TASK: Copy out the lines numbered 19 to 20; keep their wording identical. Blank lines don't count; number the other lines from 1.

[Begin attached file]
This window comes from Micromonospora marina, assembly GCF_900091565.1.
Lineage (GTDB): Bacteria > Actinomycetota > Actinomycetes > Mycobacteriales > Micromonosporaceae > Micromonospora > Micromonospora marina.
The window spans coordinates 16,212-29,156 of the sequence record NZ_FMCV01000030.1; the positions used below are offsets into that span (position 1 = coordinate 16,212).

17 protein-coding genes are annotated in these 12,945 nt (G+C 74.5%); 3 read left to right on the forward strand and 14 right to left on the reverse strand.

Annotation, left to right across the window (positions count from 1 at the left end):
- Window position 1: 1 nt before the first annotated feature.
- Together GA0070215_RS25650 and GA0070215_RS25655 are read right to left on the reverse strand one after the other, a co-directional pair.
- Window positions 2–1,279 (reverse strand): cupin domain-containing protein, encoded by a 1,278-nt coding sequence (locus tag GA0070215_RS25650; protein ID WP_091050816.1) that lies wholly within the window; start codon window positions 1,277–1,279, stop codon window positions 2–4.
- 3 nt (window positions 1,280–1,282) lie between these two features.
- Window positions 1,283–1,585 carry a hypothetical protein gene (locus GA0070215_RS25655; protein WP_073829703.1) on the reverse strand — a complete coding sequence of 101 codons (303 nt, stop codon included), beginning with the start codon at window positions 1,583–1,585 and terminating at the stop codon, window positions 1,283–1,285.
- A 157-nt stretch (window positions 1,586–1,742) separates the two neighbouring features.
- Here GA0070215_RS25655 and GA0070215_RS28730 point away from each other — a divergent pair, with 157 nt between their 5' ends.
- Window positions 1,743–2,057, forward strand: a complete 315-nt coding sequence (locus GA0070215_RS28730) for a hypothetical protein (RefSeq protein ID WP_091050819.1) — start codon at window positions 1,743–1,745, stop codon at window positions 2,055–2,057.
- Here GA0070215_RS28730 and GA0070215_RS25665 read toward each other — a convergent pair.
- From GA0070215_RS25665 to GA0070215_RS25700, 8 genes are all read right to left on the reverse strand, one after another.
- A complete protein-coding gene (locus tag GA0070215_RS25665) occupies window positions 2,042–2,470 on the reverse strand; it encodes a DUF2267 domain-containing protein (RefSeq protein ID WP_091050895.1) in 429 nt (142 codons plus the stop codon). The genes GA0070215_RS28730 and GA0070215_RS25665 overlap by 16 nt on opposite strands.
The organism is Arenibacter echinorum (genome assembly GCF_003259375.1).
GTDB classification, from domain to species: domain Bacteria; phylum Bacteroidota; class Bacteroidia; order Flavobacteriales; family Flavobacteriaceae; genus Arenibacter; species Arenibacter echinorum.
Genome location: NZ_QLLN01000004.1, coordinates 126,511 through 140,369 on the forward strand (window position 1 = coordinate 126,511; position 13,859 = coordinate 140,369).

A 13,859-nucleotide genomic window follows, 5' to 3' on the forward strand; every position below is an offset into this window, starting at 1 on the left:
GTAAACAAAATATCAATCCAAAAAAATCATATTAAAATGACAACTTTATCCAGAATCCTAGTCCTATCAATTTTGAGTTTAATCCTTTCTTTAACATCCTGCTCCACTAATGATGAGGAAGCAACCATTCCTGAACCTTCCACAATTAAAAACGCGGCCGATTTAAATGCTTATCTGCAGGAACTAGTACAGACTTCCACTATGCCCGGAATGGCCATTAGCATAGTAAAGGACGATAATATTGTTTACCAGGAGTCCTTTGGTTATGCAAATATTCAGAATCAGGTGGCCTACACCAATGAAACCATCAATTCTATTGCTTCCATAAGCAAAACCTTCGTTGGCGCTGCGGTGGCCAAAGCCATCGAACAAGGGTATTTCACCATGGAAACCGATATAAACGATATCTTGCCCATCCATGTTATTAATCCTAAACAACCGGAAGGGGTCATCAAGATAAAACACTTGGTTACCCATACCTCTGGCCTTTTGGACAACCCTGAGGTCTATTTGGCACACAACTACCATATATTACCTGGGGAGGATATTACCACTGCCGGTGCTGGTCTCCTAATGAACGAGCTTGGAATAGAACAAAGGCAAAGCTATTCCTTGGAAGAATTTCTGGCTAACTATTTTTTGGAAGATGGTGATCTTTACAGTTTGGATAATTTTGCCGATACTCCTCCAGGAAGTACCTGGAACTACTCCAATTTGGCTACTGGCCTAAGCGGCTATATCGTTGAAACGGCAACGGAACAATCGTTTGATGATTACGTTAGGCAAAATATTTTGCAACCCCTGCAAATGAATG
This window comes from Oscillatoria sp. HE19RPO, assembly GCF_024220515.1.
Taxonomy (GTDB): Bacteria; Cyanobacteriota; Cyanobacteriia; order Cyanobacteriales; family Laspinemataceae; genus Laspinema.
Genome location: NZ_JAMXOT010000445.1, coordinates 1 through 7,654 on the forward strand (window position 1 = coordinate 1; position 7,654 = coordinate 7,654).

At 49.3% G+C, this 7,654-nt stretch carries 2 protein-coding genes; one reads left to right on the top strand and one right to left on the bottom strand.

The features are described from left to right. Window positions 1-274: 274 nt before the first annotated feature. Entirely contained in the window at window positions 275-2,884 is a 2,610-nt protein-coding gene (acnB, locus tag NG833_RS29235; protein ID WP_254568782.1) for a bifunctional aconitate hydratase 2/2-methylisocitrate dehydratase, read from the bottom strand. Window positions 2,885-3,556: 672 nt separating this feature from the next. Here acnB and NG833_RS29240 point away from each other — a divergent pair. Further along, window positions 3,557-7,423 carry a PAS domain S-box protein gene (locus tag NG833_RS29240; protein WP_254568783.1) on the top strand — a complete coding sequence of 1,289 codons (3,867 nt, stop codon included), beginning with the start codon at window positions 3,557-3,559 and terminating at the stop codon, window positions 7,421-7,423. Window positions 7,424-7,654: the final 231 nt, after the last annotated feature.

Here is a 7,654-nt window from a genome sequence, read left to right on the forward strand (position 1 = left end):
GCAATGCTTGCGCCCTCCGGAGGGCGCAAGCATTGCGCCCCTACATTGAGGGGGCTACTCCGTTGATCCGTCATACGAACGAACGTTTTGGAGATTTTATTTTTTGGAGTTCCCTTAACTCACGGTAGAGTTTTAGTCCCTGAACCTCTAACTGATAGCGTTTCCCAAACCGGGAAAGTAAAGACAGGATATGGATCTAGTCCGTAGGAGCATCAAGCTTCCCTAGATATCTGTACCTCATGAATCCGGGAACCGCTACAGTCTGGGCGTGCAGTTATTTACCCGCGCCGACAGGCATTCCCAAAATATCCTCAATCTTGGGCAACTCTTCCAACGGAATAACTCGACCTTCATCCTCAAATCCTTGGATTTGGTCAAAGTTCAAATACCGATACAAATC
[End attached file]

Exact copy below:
Genome location: NZ_QLLN01000004.1, coordinates 126,511 through 140,369 on the forward strand (window position 1 = coordinate 126,511; position 13,859 = coordinate 140,369).

A 13,859-nucleotide genomic window follows, 5' to 3' on the forward strand; every position below is an offset into this window, starting at 1 on the left: